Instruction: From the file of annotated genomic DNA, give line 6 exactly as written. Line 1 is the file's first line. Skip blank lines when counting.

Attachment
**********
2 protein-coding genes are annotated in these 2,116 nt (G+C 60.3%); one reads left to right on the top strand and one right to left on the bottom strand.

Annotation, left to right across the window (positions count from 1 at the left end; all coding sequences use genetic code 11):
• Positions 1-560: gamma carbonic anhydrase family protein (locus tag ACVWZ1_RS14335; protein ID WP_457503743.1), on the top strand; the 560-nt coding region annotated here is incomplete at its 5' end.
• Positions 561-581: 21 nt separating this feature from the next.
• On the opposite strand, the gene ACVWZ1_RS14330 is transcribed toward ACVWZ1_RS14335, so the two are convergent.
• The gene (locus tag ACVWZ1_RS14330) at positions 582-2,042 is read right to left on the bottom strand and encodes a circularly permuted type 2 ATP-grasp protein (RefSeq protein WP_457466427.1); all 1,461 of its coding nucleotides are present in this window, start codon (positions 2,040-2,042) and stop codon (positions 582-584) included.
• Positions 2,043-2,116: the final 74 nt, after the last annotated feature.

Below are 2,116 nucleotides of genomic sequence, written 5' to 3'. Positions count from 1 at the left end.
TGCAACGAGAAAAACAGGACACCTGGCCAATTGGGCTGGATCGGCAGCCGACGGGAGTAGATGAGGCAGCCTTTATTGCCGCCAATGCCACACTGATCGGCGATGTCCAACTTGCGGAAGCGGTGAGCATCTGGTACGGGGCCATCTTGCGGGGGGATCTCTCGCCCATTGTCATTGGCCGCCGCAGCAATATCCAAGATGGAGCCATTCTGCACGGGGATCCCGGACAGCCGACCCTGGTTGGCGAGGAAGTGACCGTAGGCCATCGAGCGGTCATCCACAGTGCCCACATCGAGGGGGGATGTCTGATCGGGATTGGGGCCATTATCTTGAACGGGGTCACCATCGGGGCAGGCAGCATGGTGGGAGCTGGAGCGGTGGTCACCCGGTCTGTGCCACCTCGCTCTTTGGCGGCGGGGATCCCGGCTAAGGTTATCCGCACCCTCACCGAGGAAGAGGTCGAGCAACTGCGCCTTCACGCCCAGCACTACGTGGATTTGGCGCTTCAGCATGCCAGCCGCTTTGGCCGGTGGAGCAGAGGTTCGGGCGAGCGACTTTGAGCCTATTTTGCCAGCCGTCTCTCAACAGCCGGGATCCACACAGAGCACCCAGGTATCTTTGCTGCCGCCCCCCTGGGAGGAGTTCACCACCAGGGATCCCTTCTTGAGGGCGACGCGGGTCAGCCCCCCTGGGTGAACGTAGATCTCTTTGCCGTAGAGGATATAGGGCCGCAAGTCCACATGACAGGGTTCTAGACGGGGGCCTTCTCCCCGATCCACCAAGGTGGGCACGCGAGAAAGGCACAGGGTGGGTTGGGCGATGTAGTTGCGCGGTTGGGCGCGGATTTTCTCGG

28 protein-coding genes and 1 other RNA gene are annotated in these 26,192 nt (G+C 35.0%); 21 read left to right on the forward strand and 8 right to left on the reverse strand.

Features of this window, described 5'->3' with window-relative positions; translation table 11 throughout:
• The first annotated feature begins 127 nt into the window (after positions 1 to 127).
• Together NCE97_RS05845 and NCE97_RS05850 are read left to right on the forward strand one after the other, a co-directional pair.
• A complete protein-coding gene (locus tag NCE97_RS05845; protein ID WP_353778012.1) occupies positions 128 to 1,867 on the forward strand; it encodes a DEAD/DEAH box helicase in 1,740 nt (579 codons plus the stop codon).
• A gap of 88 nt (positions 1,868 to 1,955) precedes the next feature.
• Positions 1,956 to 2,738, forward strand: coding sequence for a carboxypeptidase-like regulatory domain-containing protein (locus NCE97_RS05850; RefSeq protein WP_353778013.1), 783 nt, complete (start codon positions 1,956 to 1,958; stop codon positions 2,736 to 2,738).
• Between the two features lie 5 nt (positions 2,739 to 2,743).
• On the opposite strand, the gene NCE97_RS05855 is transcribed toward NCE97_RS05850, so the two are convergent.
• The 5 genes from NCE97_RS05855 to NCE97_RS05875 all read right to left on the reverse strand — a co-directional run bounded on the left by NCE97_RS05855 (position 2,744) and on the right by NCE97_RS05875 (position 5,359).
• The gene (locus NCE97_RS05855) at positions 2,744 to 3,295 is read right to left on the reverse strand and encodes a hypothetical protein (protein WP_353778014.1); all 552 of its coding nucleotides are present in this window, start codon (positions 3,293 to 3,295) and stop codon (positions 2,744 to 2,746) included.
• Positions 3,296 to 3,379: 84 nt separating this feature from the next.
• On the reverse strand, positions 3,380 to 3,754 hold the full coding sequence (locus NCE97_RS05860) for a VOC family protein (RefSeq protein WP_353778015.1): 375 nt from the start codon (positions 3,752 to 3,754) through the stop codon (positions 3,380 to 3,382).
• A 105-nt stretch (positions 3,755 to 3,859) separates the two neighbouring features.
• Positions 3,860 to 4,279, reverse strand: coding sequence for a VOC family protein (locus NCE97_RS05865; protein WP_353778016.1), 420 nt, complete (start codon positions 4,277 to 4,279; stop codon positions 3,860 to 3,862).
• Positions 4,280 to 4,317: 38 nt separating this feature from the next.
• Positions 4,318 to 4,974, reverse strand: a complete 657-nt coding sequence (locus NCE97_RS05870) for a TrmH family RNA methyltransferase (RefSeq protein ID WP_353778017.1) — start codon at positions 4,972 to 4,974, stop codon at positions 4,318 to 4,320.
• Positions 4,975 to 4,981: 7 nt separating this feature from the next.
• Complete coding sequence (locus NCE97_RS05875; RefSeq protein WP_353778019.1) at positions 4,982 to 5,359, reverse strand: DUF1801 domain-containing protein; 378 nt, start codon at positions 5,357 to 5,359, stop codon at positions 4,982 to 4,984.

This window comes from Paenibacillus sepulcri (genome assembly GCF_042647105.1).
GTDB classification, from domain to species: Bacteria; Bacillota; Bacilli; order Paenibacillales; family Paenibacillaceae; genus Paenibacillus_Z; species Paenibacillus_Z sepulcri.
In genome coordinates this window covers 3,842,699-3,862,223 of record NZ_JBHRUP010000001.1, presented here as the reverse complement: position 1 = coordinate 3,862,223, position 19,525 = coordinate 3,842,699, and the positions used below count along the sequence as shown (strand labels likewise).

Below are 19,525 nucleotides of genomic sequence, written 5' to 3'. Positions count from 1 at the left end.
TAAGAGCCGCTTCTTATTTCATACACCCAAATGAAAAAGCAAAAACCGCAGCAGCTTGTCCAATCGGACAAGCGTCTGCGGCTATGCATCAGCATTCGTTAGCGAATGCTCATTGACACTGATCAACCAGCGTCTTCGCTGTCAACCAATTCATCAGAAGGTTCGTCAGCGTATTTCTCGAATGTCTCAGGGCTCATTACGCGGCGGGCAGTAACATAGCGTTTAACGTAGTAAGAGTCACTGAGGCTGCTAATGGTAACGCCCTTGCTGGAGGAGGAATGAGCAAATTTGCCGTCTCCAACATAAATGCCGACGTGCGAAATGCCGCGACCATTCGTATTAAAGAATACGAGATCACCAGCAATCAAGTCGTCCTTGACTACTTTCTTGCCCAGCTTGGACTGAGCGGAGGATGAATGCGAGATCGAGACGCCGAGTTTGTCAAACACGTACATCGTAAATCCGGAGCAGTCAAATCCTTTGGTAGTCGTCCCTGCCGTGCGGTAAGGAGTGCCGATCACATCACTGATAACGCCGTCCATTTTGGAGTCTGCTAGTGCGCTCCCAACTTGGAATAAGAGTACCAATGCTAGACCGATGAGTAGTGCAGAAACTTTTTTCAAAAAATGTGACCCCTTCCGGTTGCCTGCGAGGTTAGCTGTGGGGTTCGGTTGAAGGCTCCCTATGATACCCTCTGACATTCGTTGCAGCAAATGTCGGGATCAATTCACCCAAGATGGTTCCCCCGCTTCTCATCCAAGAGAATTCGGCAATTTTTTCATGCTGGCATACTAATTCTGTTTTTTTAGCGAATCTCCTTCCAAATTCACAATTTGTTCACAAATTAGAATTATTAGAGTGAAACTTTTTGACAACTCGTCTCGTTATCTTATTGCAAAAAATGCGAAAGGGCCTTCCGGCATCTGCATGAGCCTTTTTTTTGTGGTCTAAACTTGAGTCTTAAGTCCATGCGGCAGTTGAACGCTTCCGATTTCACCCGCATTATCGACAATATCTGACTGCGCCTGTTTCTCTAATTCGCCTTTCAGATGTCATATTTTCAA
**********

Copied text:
• The gene (locus tag ACVWZ1_RS14330) at positions 582-2,042 is read right to left on the bottom strand and encodes a circularly permuted type 2 ATP-grasp protein (RefSeq protein WP_457466427.1); all 1,461 of its coding nucleotides are present in this window, start codon (positions 2,040-2,042) and stop codon (positions 582-584) included.